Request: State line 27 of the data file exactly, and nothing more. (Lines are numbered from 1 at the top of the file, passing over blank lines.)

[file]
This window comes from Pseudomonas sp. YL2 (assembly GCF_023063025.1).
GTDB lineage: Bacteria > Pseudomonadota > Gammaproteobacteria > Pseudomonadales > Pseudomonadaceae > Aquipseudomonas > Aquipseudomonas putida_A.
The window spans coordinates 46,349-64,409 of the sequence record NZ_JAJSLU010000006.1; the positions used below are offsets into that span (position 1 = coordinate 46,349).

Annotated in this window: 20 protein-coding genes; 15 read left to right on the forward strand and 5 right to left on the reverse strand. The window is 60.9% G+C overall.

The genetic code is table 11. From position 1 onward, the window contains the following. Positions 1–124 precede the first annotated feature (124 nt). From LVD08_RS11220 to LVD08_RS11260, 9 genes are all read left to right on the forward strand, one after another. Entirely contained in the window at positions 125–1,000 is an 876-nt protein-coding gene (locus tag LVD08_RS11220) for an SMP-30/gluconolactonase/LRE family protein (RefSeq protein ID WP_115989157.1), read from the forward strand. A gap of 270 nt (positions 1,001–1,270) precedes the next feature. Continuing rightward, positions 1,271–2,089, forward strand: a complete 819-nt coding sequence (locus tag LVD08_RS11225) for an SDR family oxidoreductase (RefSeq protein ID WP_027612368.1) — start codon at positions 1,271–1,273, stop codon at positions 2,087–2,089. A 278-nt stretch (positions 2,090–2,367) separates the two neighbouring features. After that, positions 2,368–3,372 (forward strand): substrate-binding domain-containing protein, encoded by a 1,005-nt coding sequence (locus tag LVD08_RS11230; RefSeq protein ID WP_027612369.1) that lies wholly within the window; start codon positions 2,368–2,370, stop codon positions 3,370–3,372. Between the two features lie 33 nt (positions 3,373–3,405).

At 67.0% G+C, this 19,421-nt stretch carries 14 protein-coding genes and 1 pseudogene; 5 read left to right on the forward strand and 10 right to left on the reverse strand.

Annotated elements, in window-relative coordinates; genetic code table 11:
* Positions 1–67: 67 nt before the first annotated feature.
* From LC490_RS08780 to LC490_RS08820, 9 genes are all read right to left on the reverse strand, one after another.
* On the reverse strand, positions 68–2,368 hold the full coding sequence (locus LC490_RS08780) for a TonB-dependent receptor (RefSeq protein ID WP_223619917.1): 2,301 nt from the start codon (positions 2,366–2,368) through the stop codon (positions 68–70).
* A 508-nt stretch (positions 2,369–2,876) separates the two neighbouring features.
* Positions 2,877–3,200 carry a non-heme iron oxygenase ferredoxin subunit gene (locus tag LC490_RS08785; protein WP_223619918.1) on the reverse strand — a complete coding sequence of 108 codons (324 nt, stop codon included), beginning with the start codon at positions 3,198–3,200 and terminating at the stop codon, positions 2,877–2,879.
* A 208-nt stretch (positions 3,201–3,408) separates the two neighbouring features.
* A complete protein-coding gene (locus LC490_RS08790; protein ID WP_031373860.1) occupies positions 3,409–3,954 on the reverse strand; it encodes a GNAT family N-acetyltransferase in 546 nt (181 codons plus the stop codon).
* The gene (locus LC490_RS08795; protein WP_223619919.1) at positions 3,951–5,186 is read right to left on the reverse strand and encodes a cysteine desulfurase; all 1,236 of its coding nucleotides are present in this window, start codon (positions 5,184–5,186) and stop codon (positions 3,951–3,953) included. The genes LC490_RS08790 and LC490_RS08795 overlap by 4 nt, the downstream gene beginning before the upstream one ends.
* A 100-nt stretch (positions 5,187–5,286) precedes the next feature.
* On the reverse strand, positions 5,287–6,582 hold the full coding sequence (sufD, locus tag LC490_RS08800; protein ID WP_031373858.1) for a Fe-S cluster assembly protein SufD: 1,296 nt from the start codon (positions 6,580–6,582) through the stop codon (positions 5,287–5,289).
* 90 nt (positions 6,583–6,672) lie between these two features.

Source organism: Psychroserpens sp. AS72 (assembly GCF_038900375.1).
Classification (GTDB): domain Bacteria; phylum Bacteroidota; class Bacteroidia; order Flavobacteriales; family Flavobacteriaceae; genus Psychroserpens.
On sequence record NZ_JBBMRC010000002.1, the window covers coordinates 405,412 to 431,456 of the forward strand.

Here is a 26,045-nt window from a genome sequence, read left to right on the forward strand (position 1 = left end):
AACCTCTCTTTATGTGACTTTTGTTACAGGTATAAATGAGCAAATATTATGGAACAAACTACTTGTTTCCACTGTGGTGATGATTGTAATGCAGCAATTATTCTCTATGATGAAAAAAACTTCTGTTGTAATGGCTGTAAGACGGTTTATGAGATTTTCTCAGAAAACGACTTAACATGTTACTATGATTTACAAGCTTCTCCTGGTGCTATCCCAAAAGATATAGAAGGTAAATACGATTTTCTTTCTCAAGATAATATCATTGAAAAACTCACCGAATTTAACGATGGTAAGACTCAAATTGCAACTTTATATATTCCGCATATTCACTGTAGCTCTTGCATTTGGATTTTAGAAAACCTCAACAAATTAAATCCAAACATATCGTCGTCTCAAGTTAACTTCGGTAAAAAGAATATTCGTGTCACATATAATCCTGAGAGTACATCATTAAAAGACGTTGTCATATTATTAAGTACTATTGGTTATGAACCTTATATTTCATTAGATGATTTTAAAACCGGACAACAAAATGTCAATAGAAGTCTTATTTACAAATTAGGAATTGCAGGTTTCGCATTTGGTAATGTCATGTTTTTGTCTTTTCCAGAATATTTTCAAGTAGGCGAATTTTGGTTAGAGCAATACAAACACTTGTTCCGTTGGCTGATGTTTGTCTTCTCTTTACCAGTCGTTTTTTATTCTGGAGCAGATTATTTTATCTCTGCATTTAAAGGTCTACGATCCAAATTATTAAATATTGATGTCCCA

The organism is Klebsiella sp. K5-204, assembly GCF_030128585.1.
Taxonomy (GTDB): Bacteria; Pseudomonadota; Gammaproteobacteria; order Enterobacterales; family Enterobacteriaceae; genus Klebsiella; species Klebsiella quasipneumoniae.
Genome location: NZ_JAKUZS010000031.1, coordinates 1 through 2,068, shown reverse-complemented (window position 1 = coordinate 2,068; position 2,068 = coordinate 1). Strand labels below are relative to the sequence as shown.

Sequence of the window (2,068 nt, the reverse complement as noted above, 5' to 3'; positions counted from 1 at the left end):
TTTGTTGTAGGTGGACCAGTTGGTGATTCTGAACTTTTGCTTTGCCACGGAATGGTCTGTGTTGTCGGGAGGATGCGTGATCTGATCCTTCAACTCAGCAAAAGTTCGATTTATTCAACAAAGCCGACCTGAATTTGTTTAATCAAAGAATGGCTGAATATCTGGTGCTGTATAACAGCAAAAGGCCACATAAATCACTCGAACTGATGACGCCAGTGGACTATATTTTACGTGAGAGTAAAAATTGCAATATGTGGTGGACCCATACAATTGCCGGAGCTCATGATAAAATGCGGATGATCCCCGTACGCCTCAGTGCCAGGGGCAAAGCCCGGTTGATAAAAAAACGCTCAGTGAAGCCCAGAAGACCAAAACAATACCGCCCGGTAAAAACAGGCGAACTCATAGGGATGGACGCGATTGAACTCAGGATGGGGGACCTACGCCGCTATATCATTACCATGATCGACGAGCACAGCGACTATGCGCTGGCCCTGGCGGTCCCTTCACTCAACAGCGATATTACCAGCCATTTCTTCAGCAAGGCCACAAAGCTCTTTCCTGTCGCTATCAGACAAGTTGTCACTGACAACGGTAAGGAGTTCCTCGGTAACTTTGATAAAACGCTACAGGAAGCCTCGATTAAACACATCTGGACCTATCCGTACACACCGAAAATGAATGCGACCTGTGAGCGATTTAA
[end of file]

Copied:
Sequence of the window (2,068 nt, the reverse complement as noted above, 5' to 3'; positions counted from 1 at the left end):